Inventors residing in the United States filed 208,000 applications in 2005, a little more than half of all U.S. patent applications filed that year. Again starting in the mid-1990s, the growth rate for patent filings by U.S. inventors accelerated, but not as fast as the growth rate for filings by foreign inventors; the U.S. share dropped from 55% in 1996 to 53% in 2005
Asia and the EU are the main sources of inventors outside of the United States filing for U.S. patent applications. Inventors residing in these two regions filed nearly 90% of applications filed by foreign inventors. Asia was the first-ranked foreign source in 2005, filing 112,000 U.S. patent applications
- China’s applications grew eightfold, and its share of U.S. patent filings quadrupled from 0.2% to 0.8%. China’s share ranking moved from 20th place in 1995 to 12th place in 2005
(appendix tables 6-37 and 6-38).
- South Korea’s applications quadrupled, doubling its share of U.S. patent filings from 2.2% to 4.4%. South Korea’s rapid growth caused its share ranking to move from eighth in 1995 to fourth in 2005, moving past France, the UK, and Canada (appendix tables 6-37 and 6-38).
- Taiwan’s applications more than tripled, and its share of U.S. patent filings advanced from 2.4% to 4.3%. Taiwan’s share ranking moved from seventh to fifth place, moving past the same countries overtaken by South Korea (appendix tables 6-37 and 6-38).
- India’s applications grew more than 12-fold, but from an extremely low base, and its share of U.S. patent filings rose from 0.1% to 0.4%. India’s share ranking moved from 29th to 17th during this period (appendix tables 6-37 and 6-38).
From 1996 to 2005, USPTO applications from the EU rose at the slowest rate of the three major world economies, and the EU’s share of U.S. patent filings fell from 15% to 13%
A comparison of shares of USPTO patents granted among the three major world economies, the United States, Asia, and the EU, reveals trends similar to those observed concerning their applications
Applications for European Patents
Applications for EPO patents reached nearly 114,000 in 2004, a 1% increase from 2003
The EPO received 30,000 patent applications from U.S. inventors in 2004, making the United States the first-ranked foreign source of EPO filings
As expected, EU inventors have the largest share at the EPO with 44% of total applications in 2004
Asia’s EPO applications grew faster than those from the EU or the United States, and Asia’s share of total patent filings at the EPO rose from 19% in 1996 to 22% in 2004
A comparison of shares of EPO patents granted among the three major world economies, the United States, Asia, and the EU, reveals trends similar to those observed in their applications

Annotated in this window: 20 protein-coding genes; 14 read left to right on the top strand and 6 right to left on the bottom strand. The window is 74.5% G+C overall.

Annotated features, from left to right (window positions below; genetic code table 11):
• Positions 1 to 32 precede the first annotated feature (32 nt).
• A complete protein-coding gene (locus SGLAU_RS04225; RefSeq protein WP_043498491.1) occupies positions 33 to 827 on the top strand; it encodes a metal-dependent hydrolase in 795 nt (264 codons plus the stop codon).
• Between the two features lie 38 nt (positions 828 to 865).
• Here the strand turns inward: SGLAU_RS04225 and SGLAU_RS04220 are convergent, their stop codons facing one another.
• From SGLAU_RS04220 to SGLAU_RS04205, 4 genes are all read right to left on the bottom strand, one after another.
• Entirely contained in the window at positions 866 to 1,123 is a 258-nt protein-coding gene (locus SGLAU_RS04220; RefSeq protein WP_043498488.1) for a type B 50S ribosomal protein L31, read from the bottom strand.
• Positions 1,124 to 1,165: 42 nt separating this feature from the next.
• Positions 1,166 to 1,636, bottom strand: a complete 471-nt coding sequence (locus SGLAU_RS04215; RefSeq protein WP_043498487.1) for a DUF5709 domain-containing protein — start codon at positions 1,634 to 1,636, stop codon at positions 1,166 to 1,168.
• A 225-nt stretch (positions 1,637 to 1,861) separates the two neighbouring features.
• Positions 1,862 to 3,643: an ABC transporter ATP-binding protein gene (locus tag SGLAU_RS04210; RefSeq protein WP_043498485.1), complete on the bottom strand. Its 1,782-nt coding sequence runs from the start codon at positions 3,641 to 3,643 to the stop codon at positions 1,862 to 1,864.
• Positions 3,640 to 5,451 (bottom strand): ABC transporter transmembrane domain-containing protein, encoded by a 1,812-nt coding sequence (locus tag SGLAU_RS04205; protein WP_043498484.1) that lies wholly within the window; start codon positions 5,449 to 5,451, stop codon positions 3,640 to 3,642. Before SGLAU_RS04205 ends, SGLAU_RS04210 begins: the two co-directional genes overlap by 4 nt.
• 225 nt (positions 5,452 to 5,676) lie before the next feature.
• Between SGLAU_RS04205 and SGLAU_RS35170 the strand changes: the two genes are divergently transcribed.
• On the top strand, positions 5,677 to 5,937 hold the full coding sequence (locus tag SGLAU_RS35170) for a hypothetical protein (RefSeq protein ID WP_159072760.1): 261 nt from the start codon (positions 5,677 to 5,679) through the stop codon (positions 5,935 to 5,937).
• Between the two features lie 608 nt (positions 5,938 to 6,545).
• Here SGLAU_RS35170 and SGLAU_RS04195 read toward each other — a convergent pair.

Patents Granted for Information and Communications Technology and Biotechnology
When inventions result in new or improved products or processes, patent owners can reap economic benefits that, in turn, typically spill over to users and consumers. Inventions that lead to the creation of entire new industries, however, have a more profound impact on national and global economies. Two examples of the latter are ICT and biotechnology patents.
ICT patents have helped to create new industries and products such as home computers, cellular phones, and wireless devices. ICT technology has revolutionized and improved productivity in non-ICT industries and services, such as the health, finance, and retail sectors.
Biotechnology research and patents have led to entirely new industries that closely collaborate with and rely on basic research from the academic, government, and nonprofit sectors. Biotechnology patents have led to fundamental breakthroughs such as mapping the human genome and creating new diagnostic and therapeutic products. This section examines recent trends in ICT and biotechnology patenting in the United States and Europe and identifies countries that are the source for most of the ICT and biotechnology patenting in these two major markets.
The numbers of ICT patents granted by the USPTO and EPO have increased rapidly over the past decade and a half
The United States has the largest share of ICT patents granted by the USPTO
Asia is ranked second in ICT at both patent offices among the three major economic areas
The EU has a significantly lower presence in ICT patents compared with the United States and Asia
The number of biotechnology patents granted by the USPTO accelerated rapidly in the mid-1990s, almost doubling its share of all patents granted between 1993 and 2000
U.S. resident inventors have the largest share of biotechnology patents granted by the USPTO and EPO
The EU, on the other hand, ranks second to the United States in its share of biotechnology patents from both patent offices, although its activity index in EPO biotechnology patents indicates less-intensive patenting in biotechnology compared with other technology areas. The EU’s activity index in USPTO, however, indicates a higher level of intensity in biotechnology compared with other technology areas